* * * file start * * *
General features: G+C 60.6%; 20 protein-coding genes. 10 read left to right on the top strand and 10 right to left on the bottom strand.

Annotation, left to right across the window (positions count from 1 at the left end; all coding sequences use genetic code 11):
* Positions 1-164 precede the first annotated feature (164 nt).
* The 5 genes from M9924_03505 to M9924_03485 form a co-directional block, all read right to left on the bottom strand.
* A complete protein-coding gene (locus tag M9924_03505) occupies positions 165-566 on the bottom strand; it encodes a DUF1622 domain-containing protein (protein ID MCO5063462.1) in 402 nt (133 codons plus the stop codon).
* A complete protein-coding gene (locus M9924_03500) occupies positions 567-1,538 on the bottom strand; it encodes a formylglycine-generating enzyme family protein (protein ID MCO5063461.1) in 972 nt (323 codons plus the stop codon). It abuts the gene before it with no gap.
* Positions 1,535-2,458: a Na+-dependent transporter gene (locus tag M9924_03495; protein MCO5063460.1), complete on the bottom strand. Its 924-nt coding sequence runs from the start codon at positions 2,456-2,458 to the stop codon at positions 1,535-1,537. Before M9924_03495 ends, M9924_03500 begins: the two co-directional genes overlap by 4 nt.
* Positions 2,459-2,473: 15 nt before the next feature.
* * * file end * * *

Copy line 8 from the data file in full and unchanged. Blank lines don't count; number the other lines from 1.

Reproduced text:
* Positions 2,459-2,473: 15 nt before the next feature.